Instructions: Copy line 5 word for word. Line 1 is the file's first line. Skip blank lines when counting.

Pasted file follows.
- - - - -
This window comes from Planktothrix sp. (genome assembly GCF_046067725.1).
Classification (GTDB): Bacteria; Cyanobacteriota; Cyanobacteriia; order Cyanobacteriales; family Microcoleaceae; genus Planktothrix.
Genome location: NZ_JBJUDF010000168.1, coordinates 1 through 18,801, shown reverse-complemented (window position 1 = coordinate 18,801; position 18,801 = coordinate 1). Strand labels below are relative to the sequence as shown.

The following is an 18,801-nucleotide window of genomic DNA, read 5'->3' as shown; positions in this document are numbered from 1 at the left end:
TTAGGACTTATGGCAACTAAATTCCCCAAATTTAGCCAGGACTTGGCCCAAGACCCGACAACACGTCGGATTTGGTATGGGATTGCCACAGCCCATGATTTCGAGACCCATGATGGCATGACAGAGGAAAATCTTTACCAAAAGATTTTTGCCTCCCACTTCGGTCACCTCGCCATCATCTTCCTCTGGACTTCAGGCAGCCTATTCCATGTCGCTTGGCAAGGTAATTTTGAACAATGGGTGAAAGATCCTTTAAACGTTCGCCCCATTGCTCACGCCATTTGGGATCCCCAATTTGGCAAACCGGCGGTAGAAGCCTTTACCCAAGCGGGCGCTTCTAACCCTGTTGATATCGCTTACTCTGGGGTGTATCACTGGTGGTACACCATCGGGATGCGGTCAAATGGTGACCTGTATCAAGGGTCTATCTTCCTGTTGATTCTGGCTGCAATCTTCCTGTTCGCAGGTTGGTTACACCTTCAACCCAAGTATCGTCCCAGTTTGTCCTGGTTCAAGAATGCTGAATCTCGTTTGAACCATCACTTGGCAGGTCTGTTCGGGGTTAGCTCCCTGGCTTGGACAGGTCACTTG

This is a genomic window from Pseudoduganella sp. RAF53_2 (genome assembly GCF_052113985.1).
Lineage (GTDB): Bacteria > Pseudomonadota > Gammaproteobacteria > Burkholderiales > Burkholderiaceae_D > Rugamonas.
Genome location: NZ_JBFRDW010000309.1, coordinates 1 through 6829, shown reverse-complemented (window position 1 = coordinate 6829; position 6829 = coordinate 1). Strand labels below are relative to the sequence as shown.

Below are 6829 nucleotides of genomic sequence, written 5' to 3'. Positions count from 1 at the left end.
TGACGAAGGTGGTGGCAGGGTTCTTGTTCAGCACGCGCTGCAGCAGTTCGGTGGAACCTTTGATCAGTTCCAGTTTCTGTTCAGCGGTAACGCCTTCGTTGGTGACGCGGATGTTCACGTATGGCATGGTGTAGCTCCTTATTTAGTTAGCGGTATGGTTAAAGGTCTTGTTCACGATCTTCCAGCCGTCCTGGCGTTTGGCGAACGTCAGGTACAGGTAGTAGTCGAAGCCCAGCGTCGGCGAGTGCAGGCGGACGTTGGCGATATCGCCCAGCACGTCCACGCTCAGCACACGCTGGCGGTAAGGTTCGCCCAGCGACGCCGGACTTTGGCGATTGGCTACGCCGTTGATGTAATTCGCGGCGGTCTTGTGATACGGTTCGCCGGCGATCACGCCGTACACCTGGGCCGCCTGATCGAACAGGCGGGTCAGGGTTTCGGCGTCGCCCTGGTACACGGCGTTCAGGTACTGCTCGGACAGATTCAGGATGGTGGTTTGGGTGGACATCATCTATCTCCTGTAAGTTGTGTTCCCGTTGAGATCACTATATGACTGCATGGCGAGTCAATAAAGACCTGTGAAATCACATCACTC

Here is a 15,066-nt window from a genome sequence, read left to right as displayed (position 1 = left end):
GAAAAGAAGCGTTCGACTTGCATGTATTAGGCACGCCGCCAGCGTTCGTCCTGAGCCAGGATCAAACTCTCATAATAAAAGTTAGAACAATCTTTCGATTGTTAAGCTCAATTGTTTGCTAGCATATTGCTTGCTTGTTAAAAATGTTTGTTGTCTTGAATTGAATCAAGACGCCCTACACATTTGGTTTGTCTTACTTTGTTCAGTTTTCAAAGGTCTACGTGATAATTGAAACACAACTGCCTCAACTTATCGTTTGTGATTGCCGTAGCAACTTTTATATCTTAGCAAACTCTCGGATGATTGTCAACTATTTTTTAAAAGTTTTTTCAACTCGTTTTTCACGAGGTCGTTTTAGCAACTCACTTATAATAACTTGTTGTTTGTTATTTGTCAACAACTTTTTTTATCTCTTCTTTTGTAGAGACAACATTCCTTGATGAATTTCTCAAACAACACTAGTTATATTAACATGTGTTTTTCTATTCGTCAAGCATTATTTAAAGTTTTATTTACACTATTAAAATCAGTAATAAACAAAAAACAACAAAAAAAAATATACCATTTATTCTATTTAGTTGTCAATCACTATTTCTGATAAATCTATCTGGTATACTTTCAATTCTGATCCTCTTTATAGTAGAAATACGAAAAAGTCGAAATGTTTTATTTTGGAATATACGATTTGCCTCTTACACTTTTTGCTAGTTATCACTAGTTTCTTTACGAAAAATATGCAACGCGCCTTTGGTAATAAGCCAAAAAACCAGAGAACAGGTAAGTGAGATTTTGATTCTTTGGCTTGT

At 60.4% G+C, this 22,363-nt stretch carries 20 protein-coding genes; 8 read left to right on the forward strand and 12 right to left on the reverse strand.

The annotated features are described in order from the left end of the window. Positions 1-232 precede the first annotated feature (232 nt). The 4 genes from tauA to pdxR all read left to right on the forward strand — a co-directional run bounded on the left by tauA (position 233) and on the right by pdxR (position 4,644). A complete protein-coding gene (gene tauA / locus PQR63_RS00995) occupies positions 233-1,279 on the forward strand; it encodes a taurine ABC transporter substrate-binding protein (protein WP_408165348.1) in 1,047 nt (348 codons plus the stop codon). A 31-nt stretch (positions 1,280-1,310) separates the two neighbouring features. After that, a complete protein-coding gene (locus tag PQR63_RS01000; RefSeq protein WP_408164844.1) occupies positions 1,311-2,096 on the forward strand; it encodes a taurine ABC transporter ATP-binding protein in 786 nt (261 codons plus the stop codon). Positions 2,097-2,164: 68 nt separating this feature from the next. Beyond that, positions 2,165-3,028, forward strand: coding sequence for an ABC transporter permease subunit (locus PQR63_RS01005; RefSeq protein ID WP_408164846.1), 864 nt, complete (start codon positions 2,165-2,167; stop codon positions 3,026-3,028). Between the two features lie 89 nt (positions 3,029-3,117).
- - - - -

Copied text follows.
TTAGGACTTATGGCAACTAAATTCCCCAAATTTAGCCAGGACTTGGCCCAAGACCCGACAACACGTCGGATTTGGTATGGGATTGCCACAGCCCATGATTTCGAGACCCATGATGGCATGACAGAGGAAAATCTTTACCAAAAGATTTTTGCCTCCCACTTCGGTCACCTCGCCATCATCTTCCTCTGGACTTCAGGCAGCCTATTCCATGTCGCTTGGCAAGGTAATTTTGAACAATGGGTGAAAGATCCTTTAAACGTTCGCCCCATTGCTCACGCCATTTGGGATCCCCAATTTGGCAAACCGGCGGTAGAAGCCTTTACCCAAGCGGGCGCTTCTAACCCTGTTGATATCGCTTACTCTGGGGTGTATCACTGGTGGTACACCATCGGGATGCGGTCAAATGGTGACCTGTATCAAGGGTCTATCTTCCTGTTGATTCTGGCTGCAATCTTCCTGTTCGCAGGTTGGTTACACCTTCAACCCAAGTATCGTCCCAGTTTGTCCTGGTTCAAGAATGCTGAATCTCGTTTGAACCATCACTTGGCAGGTCTGTTCGGGGTTAGCTCCCTGGCTTGGACAGGTCACTTG